Brandon Brownfield, 39

BROWNFIELD
Brandon Brownfield

In life and in death, Brandon Brownfield was cherished by his wife of almost four years and his three young daughters.

In the days before Brownfield’s death was confirmed, his wife, Chelsea Brownfield, posted repeatedly on Facebook, updating family and friends and asking them to pray for a miracle.

“Please pray that my best friend is alive and hanging on until help can reach him,” she wrote on the night of the bridge collapse.

The Brownfields have three daughters, Leah, Bethany, and Danielle, who are between the ages of about 10 months and 5 years, said Pastor Ben Stilwell-Hernandez with First United Methodist Church in Homestead. The family has been attending his church since October and had just recently moved into a home in Homestead, he said.

In the hours following the bridge collapse, Brownfield’s family and friends said they could see his truck and license plate under the bridge, but did not know anything about his whereabouts. Brownfield was a tower crane technician at Maxim Crane Works, but was not working on the FIU site.

Chelsea Brownfield confirmed his death on Facebook in a post that has been “liked” by more than 4,300 people, including strangers from various parts of the country who reached out to the family. She called her husband of three years and 11 months her soul mate.

“Like pieces to a jigsaw puzzle, our crazy curvy edges matched and we fit together like no one else could,” she wrote. “Please keep us in your prayers, as I now have to find the words and the answers to tell my girls that their Daddy is not coming home.”

Ryan Lee, a friend of the Brownfields, created a GoFundMe page on the day of the bridge collapse to help the family. The page has collected about $89,000 in donations. In a post, Lee described Brownfield as a “genuine stand-up family man.”

According to his social media profiles, Brownfield worked as a crane technician on several recent developments in Brickell, including the EAST, Miami hotel and the Panorama Towers, the tallest building in Florida. He was from Waynesboro, Virginia, and studied at Brevard Community College in Florida.

Chelsea Brownfield has continued to chronicle her family’s journey since the loss of her husband via Facebook, including a post about her daughter Leah’s first baseball game since his death.

In a post showing a sunset, Chelsea Brownfield wrote, “As the sun dipped below the horizon, I felt you there with me... Holding on to those last minutes of warmth from the sun is like holding onto the last time we kissed goodbye. I replay it over and over again in my mind and I can almost feel you whispering “I love you” in my ear.”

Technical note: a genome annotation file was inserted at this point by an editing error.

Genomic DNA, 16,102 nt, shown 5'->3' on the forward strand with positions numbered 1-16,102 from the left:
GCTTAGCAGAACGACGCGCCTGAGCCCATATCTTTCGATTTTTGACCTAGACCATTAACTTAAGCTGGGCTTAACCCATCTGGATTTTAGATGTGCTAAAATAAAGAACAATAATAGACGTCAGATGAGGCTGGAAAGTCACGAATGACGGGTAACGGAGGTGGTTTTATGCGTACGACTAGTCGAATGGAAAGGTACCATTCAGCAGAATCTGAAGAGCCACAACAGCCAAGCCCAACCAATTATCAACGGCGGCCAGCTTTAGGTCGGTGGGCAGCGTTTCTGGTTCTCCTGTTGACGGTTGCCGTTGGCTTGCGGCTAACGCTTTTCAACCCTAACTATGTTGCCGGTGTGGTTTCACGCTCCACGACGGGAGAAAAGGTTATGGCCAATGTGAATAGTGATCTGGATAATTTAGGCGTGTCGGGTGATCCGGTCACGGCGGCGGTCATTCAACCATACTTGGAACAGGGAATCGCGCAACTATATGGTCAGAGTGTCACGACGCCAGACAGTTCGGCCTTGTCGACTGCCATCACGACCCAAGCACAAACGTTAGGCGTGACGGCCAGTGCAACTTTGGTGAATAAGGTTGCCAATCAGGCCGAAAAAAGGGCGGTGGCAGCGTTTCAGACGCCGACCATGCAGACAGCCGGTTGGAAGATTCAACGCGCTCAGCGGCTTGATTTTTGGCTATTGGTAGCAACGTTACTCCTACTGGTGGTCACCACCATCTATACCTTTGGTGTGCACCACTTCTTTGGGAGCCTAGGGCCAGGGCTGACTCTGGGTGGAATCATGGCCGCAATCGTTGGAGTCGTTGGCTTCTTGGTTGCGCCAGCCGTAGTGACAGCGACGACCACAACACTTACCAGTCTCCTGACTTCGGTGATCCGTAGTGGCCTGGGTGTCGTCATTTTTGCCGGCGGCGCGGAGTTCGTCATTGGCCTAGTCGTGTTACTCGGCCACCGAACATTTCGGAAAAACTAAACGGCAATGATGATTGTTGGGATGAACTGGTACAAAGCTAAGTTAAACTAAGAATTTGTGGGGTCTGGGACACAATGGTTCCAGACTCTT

Alexa Duran, 18

DURAN
Alexa Duran

Alexa Duran was giving her friend, Richard Humble, a ride from a doctor’s appointment on the afternoon of March 15.

The 18-year-old was near the end of her first college spring break, with plans later that afternoon to head to her family’s dry cleaning business, D’Dago, in Hialeah, her friend, Amanda Aponte, said.

Duran, who was driving her father’s gray Toyota 4Runner, was in the second-from-the-right lane heading east on Southwest Eighth Street when the bridge above the car began to creak.

Humble looked up and saw it fall at an angle on top of the car. The roof of the Toyota caved in partly on Humble’s side but more on the driver’s side. Witnesses who rushed on the scene were able to pull Humble out, but Duran was trapped.

“I screamed her name over and over again and I didn’t hear anything,” Humble told told NBC News.

The next day, Duran’s father, Orlando Duran, confirmed to El Nuevo Herald that his daughter had died in the bridge collapse.

“My little girl was trapped in the car and couldn’t get out. She died when the bridge collapsed on top of her car,” Duran said in Spanish, speaking from London, where he was traveling when he got the news.

“This is going to be the longest and saddest trip of my life. I don’t want to return,” he said as he waited for his flight home.

Duran, who was a political science major at FIU, attended Archbishop Edward A. McCarthy High School in Southwest Ranches and Country Club Middle School, according to her Facebook profile. As early as elementary school, at Joella C. Good Elementary in Hialeah, she was a stand-out student, said her fourth-grade teacher, Jacqueline Cobb.

“Teachers are not technically supposed to have favorite students, at least not announce their favorites,” Cobb said. “During my entire career, she is one of my all-time favorites.”